Professor Rod Kedward

Professor Rod Kedward

An academic at Sussex from its earliest days, Rod Kedward, who is made a Doctor of Letters on Thursday (24 January 2013 retired as Emeritus Professor of History in 2002 after 40 years of teaching and research.

But his contribution to learning at the University continues, as he is heavily involved in the establishment of an important new archive devoted to the testimonies of those involved in the French Resistance movement of the Second World War.

Professor Kedward was appointed to the School of European Studies at the new University of Sussex in 1962.

He  went on to specialise in the history of Resistance in Occupied France during the Second World War and is the author of several books in this area, including: Occupied France: Collaboration and Resistance (Blackwell, 1985); Resistance in Vichy France (OUP, 1978); In Search of the Maquis (OUP, 1993); La Vie en Bleu: France and the French since 1900 (Penguin, 2005); and The Liberation of France: Image and Event, edited by Rod Kedward and Nancy Wood (Berg, 1995).

In 1995 In Search of the Maquis was awarded a French prize, the ‘Prix Philippe Viannay - Défense de la France’, conferred at the Senate building in Paris.

Professor Kedward is currently involved in the creation of a Centre of Resistance Studies at the University of Sussex, with an Archive of Resistance Testimony to be stored alongside the Mass Observation Archive in the new Keep.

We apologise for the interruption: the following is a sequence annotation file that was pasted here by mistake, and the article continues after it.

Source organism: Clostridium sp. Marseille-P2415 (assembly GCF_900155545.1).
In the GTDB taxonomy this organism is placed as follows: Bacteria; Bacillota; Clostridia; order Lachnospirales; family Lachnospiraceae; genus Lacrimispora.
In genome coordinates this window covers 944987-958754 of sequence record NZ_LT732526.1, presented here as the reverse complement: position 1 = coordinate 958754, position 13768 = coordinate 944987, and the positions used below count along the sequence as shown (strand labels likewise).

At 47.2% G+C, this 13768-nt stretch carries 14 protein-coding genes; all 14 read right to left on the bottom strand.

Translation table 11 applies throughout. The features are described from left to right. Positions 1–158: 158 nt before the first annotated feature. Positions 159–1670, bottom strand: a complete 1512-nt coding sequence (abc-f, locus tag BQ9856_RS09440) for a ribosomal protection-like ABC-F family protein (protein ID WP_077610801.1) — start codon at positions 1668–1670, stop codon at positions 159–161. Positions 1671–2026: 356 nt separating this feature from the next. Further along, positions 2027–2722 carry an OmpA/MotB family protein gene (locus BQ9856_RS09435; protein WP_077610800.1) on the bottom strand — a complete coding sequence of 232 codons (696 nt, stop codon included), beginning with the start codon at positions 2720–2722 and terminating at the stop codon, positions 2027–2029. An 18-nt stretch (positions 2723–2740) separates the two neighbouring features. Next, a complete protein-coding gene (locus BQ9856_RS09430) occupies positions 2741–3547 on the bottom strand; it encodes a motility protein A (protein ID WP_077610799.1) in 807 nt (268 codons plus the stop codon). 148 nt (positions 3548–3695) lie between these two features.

In parallel Professor Kedward is working with Dr Juliette Pattinson of Strathclyde University to find out where resistance testimonies can be located in private possession across the world, in particular France, the UK, the US, Canada and Australia. The results will be collated into an Inventory of Resistance Testimony to be put online by the Testimony Archive.

Professor Kedward has recorded in person more than 100 interviews in French with ex-Resisters, dating from 1968 down to the end of the century, which he will leave to the projected Sussex Archive.

Recently, he has been interviewing people in London and Cornwall who were involved in resistance and intelligence, working for the Special Operations Executive (SOE) or the Free French. The emphasis in all this oral evidence is on the contribution of ordinary men and women, from all parts of society, to clandestine resistance.

In 1989 Professor Kedward was honoured by the French government as Officier de l’Ordre des Palmes Académiques for services to French culture, and in 2011 he was given the highest honour in the Order by being promoted to Commandeur dans l’Ordre des Palmes Académiques for ‘a remarkable career consecrated to the history of contemporary France...and tireless contribution to the scholarly and university cooperation between France and the United Kingdom.’    

In retirement, he continues to go regularly to France and is working on two research projects: ‘Roots and routes of Resistance’, and ‘Historical Encounters with French Regions’, incorporating the Cornish-Breton relationship in 1940-1944.

Last updated: Monday, 21 January 2013